Bearings are a part that you generally don’t give too much thought to as you don’t see them and you kind of forget that they’re there as they go about silently doing their job. They are a crucial, often overlooked component however as they are needed to help you move.
Wheel bearings in particular are generally not considered when you’re buying those shiny, slick, aero carbon wheels but in fact, the bearings are one of the most crucial elements of your wheel and here at Scribe, we have put a lot of thought into them.
- Cup and cone: which use loose balls between a cup and a cone which create the race, and there are cartridge (or sealed) bearings which is what we’ll discuss.
- Cartridge bearings: self-contained units that are easy to source, use, and replace. They are used in the overwhelming majority of hubs used today, and in almost all of the hubs we build (Shimano being the exception). Angular contact bearings are a subset of cartridge bearings, which are made to work in situations with lateral as well as radial loading.
What do the numbers mean...
There are three measurements that you need to know for any bearing: (i) Bore (or inside diameter), (ii) Outer diameter, and (iii) Width.
These are straightforward, and they then relate to the size name. For example, 6801 bearings have a 12mm bore, a 24mm outer diameter, and are 6mm wide. Any bearing with those measurements is a 6901 bearing and vice versa.
Lets use a 6802 as an example...
(6)802 - This first number relates to the bearing type, typically most bicycle bearings will be a “6” which is a “Deep Groove”. Occasionally you will find a “7” bearing which is a “Single Row Angular Contact”
6(8)02 - This second number relates the bearing series, which reflects the robustness of the bearing. As you go up the scale below from 9 to 4 the inner and outer race thickness will usually increase along with the ball size, this will be to help cope with extra load.
9 - Very thin section
0 - Extra light
1 - Extra light thrust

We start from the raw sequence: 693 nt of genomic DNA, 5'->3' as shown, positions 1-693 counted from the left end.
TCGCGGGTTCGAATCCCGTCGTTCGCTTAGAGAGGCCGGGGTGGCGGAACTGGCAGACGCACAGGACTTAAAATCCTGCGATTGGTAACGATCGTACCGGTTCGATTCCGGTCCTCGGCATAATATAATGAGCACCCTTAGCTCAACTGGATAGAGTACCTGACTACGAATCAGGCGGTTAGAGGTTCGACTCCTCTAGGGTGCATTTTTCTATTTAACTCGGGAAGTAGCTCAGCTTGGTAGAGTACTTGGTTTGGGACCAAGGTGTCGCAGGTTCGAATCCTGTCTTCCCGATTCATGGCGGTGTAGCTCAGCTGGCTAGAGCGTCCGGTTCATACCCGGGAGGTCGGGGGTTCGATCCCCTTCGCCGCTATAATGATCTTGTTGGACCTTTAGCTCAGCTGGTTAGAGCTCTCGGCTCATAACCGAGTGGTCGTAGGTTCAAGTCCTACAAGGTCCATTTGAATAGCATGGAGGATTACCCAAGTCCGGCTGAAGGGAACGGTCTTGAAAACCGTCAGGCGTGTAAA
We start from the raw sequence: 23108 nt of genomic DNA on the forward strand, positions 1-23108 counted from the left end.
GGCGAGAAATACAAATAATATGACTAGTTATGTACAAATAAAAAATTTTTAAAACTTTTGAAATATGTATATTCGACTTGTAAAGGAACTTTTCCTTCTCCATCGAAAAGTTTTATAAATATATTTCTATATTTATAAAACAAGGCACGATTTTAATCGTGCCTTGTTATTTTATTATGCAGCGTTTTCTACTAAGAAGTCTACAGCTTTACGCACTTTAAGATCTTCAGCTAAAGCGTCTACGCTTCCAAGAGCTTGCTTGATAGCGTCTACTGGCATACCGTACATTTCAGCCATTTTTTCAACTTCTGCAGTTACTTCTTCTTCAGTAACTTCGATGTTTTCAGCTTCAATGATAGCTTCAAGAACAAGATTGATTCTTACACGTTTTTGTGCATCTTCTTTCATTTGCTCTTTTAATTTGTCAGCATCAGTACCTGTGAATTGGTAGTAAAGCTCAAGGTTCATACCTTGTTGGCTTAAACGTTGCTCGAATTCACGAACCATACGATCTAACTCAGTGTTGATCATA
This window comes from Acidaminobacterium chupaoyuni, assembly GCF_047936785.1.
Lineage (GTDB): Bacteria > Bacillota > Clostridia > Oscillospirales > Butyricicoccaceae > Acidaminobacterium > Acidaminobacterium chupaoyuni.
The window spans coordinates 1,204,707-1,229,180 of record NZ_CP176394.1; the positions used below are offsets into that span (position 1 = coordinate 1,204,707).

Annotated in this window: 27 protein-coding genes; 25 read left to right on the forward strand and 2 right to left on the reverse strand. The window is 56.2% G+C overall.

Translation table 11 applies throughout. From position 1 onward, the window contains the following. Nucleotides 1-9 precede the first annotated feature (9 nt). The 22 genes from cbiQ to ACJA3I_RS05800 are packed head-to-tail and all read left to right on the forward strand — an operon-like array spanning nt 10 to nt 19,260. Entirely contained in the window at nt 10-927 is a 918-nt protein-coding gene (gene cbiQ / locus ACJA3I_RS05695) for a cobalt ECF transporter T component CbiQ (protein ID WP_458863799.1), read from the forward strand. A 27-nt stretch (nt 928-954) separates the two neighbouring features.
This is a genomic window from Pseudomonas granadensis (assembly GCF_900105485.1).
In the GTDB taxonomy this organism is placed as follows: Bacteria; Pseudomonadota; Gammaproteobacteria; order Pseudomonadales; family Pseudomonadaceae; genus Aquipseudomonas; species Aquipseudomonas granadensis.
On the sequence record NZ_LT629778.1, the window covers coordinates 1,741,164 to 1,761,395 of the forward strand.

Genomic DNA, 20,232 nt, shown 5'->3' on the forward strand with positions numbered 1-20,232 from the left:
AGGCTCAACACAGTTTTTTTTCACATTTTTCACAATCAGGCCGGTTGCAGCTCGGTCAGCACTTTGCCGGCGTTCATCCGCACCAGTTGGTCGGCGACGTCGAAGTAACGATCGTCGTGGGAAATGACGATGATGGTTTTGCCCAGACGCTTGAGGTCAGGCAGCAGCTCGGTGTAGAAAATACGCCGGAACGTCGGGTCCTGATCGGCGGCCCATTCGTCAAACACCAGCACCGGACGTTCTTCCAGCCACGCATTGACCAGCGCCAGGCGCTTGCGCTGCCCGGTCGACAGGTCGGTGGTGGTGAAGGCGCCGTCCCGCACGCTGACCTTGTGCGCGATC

2 - Light
3 - Medium
4 - Heavy
68(02) - The 3rd and 4th digits of the bearing number relate to the bore size of the bearing, numbers 00 to 03 have a designated bore size depending on the number.
00 - 10mm
01 - 12mm
02 - 15mm
03 - 17mm
What do the letters mean… (these relate to the bearing seals)
There are several types of seals, which primarily go into two categories: contact seals, and non-contact seals. Contact seals have a positive connection to the inner and outer races, where non-contact seals have a positive connection at one race and sort of “float” against the other. Contact seals have better weather resistance, while non-contact seals have lower friction, and thus lower resistance to the elements.
*Bearing brands have different names for the same ‘type’ of seal and this is explained in the table below:
|SealType||Z||Z||Z||Z||1 Side Steel Seal, 1 Side Non-Seal|
|ZZ||ZZ||ZZ||ZZ||2 Side Steel Seal|
|V||LB||RU||NK||1 Side Rubber Seal (Non-Contact), 1 Side Non-Seal|
|VV||LLB||2RU||2NKE||2 Side Rubber Seal (Non-Contact)|
|DU||LU||RS||NS||1 Side Rubber Seal (Contact), 1 Side Non-Seal|
|DDU||LLU||2RS||2NSE||2 Side Rubber Seal (Contact)|
What bearings do I need for my Scribe wheels?
As riders ourselves, we know it's the small things that make the difference; especially when it comes to bearings
As many of us like to ride our bikes everywhere, regardless of the weather, we give you the option to run a Race Bearing, or this Endurance bearing. These bearings are designed to stand the test of time so you can ride as much as you want, with confidence your bearings will keep spinning smoothly - oh, and they are still fast!
|Front Hub||Rear Hub||Freehub|
|Carbon Rim Brake||6802||6802||6802|
|Carbon Disc Brake||6802||6902||6802|
|Pace, Race, Duty||6802||6802||6802|
*Please note: Race bearings are FAST, but they have non-contact seals which are less resistant to water.
You can see the difference between the seals below... (Left-contact seal Right-Non contact)